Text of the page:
Computed tomographic (CT) brain scan revealed an acute left basal ganglia hemorrhage (Figure 1). A large hypodensity in the right basal ganglia, suggestive of a subacute or remote ischemic stroke is also present (Figure 2). Computed tomographic angiogram (CTA) of the head demonstrated normal blood vessels. CTA of the neck revealed “atheromatous plaque with mild aneurysmal dilatation of the mid-cervical left internal carotid artery without high grade stenosis or obstruction.”
The patient’s hypertension was lowered with intravenous nicardipine. Blood pressure was stabilized with oral amlodipine, carvedilol, and lisinopril. Headache disappeared once blood pressure normalized.
A brain MRI was cancelled because the patient had a femoral artery stent incompatible with the MRI magnet. The stent had been placed 2 years prior for peripheral vascular disease.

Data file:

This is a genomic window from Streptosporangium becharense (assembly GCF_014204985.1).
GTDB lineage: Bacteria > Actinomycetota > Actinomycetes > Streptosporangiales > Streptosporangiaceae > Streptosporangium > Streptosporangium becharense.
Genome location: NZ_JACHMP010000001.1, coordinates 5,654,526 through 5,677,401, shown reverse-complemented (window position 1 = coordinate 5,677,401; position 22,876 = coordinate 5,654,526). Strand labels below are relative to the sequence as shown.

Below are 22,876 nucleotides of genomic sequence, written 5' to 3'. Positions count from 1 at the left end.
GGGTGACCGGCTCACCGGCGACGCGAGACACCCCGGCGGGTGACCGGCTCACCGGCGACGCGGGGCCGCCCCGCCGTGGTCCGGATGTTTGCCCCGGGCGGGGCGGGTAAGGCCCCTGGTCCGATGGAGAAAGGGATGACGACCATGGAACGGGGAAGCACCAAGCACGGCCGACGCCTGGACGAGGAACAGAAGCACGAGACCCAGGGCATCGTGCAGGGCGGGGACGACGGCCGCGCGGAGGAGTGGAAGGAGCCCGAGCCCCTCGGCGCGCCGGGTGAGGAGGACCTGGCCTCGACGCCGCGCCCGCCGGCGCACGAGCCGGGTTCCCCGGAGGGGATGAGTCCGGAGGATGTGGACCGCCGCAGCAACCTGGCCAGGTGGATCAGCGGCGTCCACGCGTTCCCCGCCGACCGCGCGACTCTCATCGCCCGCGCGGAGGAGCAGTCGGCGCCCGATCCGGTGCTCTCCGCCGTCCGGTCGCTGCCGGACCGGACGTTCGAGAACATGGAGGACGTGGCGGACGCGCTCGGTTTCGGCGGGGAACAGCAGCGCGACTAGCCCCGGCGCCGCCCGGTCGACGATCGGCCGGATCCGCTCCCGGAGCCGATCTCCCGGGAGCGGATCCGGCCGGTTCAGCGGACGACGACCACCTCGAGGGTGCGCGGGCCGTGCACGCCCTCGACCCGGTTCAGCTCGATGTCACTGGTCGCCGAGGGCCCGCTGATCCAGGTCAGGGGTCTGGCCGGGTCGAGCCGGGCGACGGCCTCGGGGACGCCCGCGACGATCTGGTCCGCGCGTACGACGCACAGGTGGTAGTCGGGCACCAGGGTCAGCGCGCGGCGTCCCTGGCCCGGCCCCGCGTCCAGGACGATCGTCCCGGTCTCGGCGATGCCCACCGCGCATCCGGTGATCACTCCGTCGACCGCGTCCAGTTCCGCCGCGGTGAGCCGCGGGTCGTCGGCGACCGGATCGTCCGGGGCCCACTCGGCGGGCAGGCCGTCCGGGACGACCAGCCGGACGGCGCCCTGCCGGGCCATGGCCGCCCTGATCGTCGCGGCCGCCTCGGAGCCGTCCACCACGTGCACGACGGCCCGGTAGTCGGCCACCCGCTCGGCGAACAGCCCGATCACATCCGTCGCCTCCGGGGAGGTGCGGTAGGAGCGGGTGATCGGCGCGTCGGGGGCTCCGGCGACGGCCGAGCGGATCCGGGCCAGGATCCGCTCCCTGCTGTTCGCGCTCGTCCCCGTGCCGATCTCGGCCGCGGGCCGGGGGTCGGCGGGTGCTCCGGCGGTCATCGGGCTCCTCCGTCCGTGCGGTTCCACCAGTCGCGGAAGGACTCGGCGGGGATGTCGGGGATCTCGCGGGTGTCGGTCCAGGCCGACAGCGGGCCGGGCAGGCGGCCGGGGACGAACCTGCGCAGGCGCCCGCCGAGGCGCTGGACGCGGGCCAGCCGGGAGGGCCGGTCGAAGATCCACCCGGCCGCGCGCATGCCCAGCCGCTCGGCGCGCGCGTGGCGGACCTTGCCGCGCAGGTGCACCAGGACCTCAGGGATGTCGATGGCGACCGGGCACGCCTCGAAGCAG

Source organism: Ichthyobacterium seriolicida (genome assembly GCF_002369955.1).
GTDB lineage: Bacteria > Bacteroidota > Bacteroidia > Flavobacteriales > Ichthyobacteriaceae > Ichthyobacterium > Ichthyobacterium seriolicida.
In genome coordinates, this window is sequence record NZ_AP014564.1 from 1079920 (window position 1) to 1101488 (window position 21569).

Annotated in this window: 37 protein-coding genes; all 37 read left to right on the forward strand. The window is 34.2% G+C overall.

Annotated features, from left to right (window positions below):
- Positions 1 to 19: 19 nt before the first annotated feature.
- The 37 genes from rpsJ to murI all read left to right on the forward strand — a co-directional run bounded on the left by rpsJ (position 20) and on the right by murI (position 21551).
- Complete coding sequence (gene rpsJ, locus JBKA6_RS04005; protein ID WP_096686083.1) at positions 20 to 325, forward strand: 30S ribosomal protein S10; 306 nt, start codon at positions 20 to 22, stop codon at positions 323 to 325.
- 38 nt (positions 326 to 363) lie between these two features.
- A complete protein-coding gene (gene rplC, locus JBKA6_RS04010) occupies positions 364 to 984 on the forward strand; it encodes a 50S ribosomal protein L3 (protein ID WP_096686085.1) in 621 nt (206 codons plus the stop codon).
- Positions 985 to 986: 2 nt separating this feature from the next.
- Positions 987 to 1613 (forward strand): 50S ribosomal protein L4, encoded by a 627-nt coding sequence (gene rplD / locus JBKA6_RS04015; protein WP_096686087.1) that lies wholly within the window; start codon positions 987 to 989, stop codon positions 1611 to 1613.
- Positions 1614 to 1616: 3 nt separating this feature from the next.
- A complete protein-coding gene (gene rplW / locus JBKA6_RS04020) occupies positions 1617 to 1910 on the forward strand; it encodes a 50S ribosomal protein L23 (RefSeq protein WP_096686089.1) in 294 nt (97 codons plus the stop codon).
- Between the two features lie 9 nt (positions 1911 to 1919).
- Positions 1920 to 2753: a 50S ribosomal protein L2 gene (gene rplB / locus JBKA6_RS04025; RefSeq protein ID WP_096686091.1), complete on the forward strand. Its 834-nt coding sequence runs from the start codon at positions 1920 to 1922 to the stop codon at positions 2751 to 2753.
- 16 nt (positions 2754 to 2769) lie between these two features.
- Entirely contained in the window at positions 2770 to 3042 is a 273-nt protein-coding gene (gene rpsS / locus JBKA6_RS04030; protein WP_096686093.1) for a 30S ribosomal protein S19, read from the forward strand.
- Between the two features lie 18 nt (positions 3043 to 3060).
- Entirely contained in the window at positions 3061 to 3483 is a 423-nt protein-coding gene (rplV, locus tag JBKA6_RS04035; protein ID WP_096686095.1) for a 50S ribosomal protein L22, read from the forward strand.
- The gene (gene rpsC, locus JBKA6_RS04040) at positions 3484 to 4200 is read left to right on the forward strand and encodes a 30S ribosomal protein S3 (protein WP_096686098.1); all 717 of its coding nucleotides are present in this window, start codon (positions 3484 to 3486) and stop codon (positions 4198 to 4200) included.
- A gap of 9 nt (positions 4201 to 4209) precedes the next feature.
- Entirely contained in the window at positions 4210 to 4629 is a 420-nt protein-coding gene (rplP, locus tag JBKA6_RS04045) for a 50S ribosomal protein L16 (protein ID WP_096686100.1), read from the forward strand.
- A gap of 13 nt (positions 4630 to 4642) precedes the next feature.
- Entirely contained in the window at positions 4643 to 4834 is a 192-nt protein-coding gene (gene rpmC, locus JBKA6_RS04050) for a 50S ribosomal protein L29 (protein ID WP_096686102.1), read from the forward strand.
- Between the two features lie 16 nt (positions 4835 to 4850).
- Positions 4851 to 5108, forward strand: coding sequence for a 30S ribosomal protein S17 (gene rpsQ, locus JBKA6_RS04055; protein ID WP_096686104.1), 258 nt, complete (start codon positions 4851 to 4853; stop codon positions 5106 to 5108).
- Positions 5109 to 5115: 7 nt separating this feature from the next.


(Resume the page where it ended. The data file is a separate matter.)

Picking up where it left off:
The patient’s atheromatous plaque and aneurysmal dilatation of the left internal carotid artery were most likely related to chronic hypertension. Vascular surgery was consulted to consider stenting but recommended medical management.
Dysarthria and right hemiplegia improved by the second hospital day with an NIH score of 4 (1 for facial paralysis, 1 for right arm weakness, 1 for right leg weakness and 1 for mild dysarthria). Pulmonary edema resolved. He participated in physical and occupational therapy and returned home.
Scleroderma is a rare, chronic autoimmune disease that causes fibrosis in multiple body systems. It affects more than half a million people in the United States. As is typical of autoimmune disorders, it is more common in women than men. It usually affects young adults but can also occur in children and the elderly. The etiology is unknown. Scleroderma can be broadly divided into two types; systemic sclerosis and a less severe form, localized scleroderma. Systemic sclerosis has the highest mortality of all connective tissue diseases.1